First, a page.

Coming from old, compact, hemmed-in golf courses in London, I felt at home at once when I played Biarritz the first time. As is the case with many clubs in such settings, “Le Phare” as the locals call it, has lost out to urban developments, but somehow manages to hold on to two pieces of ground barely big enough to squeeze in 18 holes. When you see old photos from before WWI you appreciate that this was once, at least partly, a seaside links course. Today, it is surrounded by the city of Biarritz on all sides and with tree-lined fairways it is managed more as a parkland course. Therefore, the sandy nature of the ground that Harry Colt wrote about 100 years ago (the club proudly quotes from his letter on its home page) is no longer apparent. What is very apparent is that neighbouring streets quickly come into play if your aim is wide and you take leave of your senses. We quickly abandoned driver and 3-wood, just as you are obliged to do if you visit the small practice ground beforehand.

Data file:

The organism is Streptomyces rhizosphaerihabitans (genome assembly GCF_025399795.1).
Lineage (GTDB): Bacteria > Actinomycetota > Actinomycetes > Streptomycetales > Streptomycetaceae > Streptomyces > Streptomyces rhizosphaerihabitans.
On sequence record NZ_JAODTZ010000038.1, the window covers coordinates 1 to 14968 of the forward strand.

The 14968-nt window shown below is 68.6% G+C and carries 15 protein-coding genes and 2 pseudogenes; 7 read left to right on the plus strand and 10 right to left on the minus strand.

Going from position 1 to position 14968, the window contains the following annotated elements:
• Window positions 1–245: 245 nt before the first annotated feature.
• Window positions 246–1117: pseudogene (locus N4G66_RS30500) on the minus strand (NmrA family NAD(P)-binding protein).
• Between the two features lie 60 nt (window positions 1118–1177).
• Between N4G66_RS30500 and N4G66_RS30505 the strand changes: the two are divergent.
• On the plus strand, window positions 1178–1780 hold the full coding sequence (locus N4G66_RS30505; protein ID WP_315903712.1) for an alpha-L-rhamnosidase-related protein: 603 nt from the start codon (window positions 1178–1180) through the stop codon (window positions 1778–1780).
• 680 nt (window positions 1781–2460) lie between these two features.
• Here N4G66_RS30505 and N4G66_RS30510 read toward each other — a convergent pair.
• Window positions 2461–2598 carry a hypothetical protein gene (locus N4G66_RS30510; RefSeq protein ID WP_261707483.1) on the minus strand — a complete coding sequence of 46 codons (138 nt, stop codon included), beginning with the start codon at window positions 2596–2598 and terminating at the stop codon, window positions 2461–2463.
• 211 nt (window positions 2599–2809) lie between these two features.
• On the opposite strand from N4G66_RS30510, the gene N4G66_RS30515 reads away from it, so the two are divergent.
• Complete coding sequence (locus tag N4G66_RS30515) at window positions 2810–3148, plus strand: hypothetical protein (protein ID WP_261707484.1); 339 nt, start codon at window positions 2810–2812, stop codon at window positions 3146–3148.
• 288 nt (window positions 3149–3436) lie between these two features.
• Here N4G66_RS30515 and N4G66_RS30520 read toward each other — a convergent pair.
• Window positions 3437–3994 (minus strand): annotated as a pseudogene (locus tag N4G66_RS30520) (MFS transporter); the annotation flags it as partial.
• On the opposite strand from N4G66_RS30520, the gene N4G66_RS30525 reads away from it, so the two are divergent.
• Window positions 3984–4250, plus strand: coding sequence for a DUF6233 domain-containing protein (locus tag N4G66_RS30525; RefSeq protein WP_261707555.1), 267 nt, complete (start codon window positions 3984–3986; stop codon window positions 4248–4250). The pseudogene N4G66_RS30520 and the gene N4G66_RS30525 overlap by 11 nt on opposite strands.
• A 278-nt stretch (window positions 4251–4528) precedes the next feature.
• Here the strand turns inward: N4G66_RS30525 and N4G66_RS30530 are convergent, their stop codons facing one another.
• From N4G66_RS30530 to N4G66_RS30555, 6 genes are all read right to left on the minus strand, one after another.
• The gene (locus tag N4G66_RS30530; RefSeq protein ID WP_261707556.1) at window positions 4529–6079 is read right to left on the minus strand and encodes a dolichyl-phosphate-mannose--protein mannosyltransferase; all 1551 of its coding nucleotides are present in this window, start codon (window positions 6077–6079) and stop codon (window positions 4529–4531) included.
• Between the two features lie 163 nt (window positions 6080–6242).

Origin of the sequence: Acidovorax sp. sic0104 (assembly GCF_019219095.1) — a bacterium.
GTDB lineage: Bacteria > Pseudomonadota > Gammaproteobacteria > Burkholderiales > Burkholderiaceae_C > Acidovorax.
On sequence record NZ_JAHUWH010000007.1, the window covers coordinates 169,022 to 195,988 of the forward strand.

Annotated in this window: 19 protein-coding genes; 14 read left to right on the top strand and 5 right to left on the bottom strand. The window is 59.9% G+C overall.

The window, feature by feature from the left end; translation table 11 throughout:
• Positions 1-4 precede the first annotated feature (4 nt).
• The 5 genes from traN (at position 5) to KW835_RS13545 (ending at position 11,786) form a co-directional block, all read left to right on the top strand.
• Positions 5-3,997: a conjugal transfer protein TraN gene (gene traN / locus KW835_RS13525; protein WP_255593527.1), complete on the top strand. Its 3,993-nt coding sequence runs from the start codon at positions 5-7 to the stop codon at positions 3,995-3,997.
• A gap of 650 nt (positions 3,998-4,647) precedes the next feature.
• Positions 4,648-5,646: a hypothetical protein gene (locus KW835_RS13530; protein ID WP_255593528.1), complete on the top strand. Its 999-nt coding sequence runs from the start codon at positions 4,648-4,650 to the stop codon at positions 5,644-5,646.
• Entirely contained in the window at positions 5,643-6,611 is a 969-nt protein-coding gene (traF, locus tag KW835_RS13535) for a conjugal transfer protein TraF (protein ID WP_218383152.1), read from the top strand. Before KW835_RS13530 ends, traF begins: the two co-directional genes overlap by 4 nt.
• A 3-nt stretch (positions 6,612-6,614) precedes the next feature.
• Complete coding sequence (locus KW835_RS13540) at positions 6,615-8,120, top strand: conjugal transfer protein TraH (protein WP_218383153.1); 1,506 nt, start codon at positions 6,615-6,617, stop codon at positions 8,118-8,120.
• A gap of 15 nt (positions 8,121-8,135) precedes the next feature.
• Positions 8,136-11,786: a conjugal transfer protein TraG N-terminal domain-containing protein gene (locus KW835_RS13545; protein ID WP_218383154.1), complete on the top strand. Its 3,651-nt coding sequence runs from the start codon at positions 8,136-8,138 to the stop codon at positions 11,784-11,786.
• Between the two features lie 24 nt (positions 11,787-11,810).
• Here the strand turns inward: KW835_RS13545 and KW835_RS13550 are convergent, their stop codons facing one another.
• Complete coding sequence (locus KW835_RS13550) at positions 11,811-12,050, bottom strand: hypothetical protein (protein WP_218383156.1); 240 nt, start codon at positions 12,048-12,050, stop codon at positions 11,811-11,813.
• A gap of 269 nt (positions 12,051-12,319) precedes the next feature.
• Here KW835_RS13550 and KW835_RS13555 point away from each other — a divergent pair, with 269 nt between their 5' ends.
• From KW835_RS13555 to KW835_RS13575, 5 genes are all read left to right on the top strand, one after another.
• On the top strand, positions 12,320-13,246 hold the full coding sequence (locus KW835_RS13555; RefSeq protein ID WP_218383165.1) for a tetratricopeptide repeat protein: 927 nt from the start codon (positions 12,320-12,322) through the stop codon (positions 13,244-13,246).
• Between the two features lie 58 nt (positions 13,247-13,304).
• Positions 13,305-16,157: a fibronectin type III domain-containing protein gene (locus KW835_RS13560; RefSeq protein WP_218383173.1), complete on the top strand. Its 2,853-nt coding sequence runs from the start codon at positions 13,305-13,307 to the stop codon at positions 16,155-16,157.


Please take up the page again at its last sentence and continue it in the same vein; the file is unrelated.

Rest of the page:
Leaving the big stick in the bag most of the time is actually a great idea, because the course rewards brain over brawn and placing your tee-shots not only avoids the bunkers but enables your approach, putting and recovery play to be up for scrutiny with a score still to play for. Despite this, most people in our group were surprised at the grim reading of their scorecards afterwards.
By the way, if you come to see the original “Biarritz” style green (a concept better known in the U.S. than in France) you are too late. The original par-3 3rd hole by the ocean is long built over.
Date: April 15, 2017